One person died at the Ibrahimeya Central Hospital in Sharqeya governorate on Saturday morning, after the hospital reportedly received hundreds of cases of poisoning since Thursday.
Latest figures suggest 500 persons were poisoned in the Ibrahimeya district until last night, according to the head of the intensive care unit at the Health Ministry Khaled Al-Khatib. He added that “only seven now are still inside the hospital”.
“It is still unconfirmed if the dead person was among the poisoning cases or not,” Al-Khatib told Daily News Egypt. “We are also waiting for the medical examination results of the poisoned cases, which will thoroughly identify their status.”
The incident of mass poisoning in Sharqeya came two days after a major phosphate spillage from a container in the River Nile in Qena. The incident has raised doubts among families, officials and media personnel as a potential cause for the poisons.
In an official statement on Saturday, Water Minister of Resources and Irrigation Hossam Moghazy said there is no link between both incidents. Regarding the potential threat the phosphate container might impose, he said: “The water samples examination conducted by the water holding company shows the water is safe and is useful for all purposes.”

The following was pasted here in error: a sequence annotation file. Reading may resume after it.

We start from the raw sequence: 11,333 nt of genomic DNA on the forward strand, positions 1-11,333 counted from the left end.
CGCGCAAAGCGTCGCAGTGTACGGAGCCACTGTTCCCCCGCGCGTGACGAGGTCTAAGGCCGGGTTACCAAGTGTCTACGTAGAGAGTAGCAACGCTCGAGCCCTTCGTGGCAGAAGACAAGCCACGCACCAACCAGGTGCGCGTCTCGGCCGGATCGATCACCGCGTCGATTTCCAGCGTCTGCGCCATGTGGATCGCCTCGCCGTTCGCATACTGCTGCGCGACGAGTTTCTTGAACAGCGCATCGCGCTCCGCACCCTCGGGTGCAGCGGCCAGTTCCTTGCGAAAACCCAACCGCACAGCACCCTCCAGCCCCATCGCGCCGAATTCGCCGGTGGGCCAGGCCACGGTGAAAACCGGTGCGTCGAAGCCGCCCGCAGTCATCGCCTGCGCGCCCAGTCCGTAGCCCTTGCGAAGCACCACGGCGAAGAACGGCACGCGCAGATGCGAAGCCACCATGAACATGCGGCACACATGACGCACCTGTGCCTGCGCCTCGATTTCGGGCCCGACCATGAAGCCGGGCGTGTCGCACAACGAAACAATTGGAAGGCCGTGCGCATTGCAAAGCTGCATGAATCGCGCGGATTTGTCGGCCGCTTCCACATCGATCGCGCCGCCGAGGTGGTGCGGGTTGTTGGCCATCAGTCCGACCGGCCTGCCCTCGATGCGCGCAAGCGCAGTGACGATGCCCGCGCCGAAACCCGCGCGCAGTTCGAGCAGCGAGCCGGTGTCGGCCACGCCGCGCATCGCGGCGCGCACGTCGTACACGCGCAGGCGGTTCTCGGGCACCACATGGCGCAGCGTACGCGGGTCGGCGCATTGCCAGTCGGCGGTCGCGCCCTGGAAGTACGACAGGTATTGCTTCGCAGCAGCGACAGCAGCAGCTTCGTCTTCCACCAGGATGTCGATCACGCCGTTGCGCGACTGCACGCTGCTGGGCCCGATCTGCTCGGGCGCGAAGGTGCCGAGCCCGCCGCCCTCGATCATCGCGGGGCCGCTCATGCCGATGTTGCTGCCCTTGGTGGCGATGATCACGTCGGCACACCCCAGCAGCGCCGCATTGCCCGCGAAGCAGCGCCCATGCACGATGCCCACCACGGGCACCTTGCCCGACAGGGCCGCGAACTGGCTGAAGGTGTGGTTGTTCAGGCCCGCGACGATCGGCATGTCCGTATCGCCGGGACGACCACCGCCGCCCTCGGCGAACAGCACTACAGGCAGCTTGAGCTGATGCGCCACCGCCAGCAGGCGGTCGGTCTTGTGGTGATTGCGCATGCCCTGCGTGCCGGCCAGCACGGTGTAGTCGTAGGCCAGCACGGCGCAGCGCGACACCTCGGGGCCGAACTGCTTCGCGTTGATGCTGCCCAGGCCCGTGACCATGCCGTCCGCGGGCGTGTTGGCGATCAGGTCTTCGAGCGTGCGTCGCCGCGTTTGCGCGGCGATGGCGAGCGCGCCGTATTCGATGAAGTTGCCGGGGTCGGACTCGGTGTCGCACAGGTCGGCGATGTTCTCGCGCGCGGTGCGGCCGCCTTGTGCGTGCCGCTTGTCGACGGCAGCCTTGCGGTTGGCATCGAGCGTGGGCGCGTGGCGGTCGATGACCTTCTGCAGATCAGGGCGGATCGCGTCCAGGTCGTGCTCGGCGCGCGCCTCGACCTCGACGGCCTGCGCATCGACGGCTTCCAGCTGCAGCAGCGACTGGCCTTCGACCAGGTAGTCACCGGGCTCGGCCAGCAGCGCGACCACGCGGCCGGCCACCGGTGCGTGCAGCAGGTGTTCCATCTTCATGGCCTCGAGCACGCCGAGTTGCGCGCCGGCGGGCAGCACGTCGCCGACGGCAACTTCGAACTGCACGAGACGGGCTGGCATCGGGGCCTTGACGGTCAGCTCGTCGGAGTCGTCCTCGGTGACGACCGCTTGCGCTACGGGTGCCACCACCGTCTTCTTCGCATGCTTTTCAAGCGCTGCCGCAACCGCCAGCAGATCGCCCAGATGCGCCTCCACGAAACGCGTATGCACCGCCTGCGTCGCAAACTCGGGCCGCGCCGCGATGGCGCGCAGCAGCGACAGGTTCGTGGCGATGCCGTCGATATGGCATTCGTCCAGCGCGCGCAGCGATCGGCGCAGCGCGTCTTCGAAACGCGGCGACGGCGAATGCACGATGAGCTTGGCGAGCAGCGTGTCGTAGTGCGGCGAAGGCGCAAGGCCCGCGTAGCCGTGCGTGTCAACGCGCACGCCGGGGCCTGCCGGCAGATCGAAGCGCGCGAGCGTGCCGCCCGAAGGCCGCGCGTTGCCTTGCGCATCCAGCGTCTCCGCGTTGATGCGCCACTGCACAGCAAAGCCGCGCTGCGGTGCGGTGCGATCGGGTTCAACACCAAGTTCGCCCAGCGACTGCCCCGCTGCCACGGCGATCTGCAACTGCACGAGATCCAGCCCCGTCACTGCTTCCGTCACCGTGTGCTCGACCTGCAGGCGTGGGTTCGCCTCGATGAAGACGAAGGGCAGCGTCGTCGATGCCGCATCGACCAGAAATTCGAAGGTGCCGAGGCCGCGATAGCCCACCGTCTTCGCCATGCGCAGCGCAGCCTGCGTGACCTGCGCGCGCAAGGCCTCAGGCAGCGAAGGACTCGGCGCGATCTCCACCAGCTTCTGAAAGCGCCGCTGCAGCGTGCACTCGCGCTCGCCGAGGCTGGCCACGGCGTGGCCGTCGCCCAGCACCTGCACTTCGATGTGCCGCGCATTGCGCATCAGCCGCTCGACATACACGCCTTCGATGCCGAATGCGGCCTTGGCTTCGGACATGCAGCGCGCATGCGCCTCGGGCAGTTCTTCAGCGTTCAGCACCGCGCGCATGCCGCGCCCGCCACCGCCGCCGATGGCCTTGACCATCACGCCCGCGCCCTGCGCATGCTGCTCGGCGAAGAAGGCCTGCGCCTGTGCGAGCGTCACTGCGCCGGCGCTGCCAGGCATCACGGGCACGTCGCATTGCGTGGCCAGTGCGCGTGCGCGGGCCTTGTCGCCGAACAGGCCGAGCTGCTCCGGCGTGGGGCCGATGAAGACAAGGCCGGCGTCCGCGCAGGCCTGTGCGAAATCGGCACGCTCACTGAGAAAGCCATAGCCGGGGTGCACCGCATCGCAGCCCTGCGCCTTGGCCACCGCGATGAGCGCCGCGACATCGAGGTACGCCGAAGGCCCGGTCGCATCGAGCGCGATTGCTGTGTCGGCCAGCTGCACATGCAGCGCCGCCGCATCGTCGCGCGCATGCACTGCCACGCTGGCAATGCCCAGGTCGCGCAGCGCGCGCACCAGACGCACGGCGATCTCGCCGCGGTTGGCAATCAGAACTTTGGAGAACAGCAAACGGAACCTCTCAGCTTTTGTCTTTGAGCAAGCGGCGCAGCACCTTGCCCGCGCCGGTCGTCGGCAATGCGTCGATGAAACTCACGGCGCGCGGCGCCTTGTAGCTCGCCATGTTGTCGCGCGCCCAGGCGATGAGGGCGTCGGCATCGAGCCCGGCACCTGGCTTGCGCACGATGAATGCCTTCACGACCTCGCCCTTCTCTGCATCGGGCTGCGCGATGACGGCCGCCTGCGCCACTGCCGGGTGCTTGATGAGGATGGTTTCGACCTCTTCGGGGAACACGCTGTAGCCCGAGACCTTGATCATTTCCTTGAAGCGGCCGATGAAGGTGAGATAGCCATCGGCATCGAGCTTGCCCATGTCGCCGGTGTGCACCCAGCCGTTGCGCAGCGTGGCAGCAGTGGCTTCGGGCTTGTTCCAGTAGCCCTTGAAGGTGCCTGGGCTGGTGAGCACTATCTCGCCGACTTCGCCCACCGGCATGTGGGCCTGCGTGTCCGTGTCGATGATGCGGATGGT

The results reflect examinations on 25 samples made by the Water Ministry’s central labs, 112 samples by the Health Ministry, 53 samples by the water holding company, and 300 samples in front of the water stations near the affected container. All samples, however, proved to be negative for phosphate poisoning, the minister added in the statement.
Many phosphates are not soluble at standard temperature and pressure, while some others are all soluble. Renowned Egyptian scientist Farouk Al-Baz said during a TV programme in response to the incident: “Any chemical substance that might dissolve into the water is dangerous.”
However, chemical engineers claimed on social media the phosphate is not soluble in water because “it’s being extracted and used by factories in some complex industrial and chemical ways in order to turn it into cement”.
“Even if we assumed the phosphate has dissolved, which is impossible in one day, its concentration will not cause any serious harm,” they added.